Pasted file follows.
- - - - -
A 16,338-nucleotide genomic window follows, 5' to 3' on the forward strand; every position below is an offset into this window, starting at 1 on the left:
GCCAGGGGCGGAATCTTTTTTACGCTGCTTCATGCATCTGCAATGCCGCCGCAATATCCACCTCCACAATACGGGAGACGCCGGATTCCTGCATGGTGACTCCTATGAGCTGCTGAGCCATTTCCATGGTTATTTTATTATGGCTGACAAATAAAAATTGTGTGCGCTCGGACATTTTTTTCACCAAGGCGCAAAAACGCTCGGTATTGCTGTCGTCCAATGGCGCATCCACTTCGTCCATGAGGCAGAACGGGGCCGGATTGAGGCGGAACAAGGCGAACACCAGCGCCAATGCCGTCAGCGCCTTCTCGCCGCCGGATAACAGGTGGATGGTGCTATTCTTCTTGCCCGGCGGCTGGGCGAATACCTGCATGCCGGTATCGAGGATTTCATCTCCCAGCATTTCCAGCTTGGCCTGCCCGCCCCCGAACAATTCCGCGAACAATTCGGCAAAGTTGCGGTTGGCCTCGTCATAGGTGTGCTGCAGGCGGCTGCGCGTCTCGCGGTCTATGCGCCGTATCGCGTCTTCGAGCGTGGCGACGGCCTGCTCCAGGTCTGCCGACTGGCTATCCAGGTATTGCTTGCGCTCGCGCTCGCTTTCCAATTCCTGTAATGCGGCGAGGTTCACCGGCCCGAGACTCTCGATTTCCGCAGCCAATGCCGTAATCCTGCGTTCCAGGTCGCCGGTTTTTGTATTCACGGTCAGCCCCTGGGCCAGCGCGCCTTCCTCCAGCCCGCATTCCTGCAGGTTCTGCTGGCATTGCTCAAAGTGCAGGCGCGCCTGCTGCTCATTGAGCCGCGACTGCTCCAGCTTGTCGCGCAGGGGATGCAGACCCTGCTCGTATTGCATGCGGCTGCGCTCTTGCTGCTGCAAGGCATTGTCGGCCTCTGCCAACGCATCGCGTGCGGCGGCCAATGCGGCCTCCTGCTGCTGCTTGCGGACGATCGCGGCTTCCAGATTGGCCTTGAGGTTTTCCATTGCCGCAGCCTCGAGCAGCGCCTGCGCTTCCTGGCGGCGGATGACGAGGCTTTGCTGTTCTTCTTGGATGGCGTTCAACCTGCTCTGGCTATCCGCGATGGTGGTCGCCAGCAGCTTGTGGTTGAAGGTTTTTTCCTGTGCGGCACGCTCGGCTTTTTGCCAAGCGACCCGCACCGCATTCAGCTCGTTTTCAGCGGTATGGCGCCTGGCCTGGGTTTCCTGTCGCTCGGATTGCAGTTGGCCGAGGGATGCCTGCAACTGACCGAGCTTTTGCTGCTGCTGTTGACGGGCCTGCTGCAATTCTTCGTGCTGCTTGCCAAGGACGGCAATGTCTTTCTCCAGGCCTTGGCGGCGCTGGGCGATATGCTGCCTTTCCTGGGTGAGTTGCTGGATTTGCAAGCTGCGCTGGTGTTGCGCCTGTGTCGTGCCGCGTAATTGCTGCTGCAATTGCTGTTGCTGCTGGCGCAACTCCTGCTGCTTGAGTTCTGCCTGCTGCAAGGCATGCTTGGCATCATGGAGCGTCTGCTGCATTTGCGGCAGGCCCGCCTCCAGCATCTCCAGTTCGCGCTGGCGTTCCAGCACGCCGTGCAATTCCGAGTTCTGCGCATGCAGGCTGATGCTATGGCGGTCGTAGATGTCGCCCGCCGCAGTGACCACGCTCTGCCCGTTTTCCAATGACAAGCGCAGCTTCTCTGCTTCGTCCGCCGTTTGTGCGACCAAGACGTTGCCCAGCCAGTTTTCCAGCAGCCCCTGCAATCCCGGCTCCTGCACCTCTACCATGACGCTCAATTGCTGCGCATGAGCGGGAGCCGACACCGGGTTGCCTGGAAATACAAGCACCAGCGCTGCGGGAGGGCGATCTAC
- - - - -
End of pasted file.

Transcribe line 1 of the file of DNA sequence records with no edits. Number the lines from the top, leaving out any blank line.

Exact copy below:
A 16,338-nucleotide genomic window follows, 5' to 3' on the forward strand; every position below is an offset into this window, starting at 1 on the left: